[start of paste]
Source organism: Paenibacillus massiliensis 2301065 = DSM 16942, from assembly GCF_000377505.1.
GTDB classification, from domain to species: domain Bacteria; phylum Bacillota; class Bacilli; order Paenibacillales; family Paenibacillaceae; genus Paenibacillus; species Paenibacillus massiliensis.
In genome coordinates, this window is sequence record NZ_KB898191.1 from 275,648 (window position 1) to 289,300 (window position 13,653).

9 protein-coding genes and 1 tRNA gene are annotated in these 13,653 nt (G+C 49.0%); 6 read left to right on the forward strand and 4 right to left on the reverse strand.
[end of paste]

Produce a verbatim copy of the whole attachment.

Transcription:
Source organism: Paenibacillus massiliensis 2301065 = DSM 16942, from assembly GCF_000377505.1.
GTDB classification, from domain to species: domain Bacteria; phylum Bacillota; class Bacilli; order Paenibacillales; family Paenibacillaceae; genus Paenibacillus; species Paenibacillus massiliensis.
In genome coordinates, this window is sequence record NZ_KB898191.1 from 275,648 (window position 1) to 289,300 (window position 13,653).

9 protein-coding genes and 1 tRNA gene are annotated in these 13,653 nt (G+C 49.0%); 6 read left to right on the forward strand and 4 right to left on the reverse strand.